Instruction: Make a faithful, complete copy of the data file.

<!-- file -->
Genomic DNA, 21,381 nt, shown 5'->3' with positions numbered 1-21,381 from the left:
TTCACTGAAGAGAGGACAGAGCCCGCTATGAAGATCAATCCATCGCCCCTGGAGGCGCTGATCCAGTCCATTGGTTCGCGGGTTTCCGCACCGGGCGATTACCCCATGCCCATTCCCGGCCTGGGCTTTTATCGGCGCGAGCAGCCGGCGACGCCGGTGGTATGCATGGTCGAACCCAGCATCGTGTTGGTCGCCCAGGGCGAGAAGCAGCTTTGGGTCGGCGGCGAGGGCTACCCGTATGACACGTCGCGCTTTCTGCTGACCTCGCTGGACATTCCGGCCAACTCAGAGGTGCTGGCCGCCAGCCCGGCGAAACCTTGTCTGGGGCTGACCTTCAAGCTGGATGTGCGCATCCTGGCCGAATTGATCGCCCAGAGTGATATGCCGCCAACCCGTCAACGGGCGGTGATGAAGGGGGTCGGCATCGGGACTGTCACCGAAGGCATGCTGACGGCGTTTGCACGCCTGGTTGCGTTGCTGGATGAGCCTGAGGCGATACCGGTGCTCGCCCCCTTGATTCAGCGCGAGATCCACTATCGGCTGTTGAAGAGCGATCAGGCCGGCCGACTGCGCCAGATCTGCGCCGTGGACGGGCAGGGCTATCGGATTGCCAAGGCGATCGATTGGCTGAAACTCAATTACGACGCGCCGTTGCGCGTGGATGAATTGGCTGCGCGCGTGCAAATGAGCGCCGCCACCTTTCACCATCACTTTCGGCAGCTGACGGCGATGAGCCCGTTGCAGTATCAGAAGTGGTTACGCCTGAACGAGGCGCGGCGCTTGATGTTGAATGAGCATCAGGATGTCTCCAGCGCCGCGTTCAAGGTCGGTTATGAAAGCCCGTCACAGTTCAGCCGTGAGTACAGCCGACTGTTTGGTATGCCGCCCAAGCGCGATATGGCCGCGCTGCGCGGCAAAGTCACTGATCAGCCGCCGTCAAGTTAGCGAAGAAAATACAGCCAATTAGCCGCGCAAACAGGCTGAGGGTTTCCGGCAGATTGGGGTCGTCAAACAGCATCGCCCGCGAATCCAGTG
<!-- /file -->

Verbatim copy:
Genomic DNA, 21,381 nt, shown 5'->3' with positions numbered 1-21,381 from the left:
TTCACTGAAGAGAGGACAGAGCCCGCTATGAAGATCAATCCATCGCCCCTGGAGGCGCTGATCCAGTCCATTGGTTCGCGGGTTTCCGCACCGGGCGATTACCCCATGCCCATTCCCGGCCTGGGCTTTTATCGGCGCGAGCAGCCGGCGACGCCGGTGGTATGCATGGTCGAACCCAGCATCGTGTTGGTCGCCCAGGGCGAGAAGCAGCTTTGGGTCGGCGGCGAGGGCTACCCGTATGACACGTCGCGCTTTCTGCTGACCTCGCTGGACATTCCGGCCAACTCAGAGGTGCTGGCCGCCAGCCCGGCGAAACCTTGTCTGGGGCTGACCTTCAAGCTGGATGTGCGCATCCTGGCCGAATTGATCGCCCAGAGTGATATGCCGCCAACCCGTCAACGGGCGGTGATGAAGGGGGTCGGCATCGGGACTGTCACCGAAGGCATGCTGACGGCGTTTGCACGCCTGGTTGCGTTGCTGGATGAGCCTGAGGCGATACCGGTGCTCGCCCCCTTGATTCAGCGCGAGATCCACTATCGGCTGTTGAAGAGCGATCAGGCCGGCCGACTGCGCCAGATCTGCGCCGTGGACGGGCAGGGCTATCGGATTGCCAAGGCGATCGATTGGCTGAAACTCAATTACGACGCGCCGTTGCGCGTGGATGAATTGGCTGCGCGCGTGCAAATGAGCGCCGCCACCTTTCACCATCACTTTCGGCAGCTGACGGCGATGAGCCCGTTGCAGTATCAGAAGTGGTTACGCCTGAACGAGGCGCGGCGCTTGATGTTGAATGAGCATCAGGATGTCTCCAGCGCCGCGTTCAAGGTCGGTTATGAAAGCCCGTCACAGTTCAGCCGTGAGTACAGCCGACTGTTTGGTATGCCGCCCAAGCGCGATATGGCCGCGCTGCGCGGCAAAGTCACTGATCAGCCGCCGTCAAGTTAGCGAAGAAAATACAGCCAATTAGCCGCGCAAACAGGCTGAGGGTTTCCGGCAGATTGGGGTCGTCAAACAGCATCGCCCGCGAATCCAGTG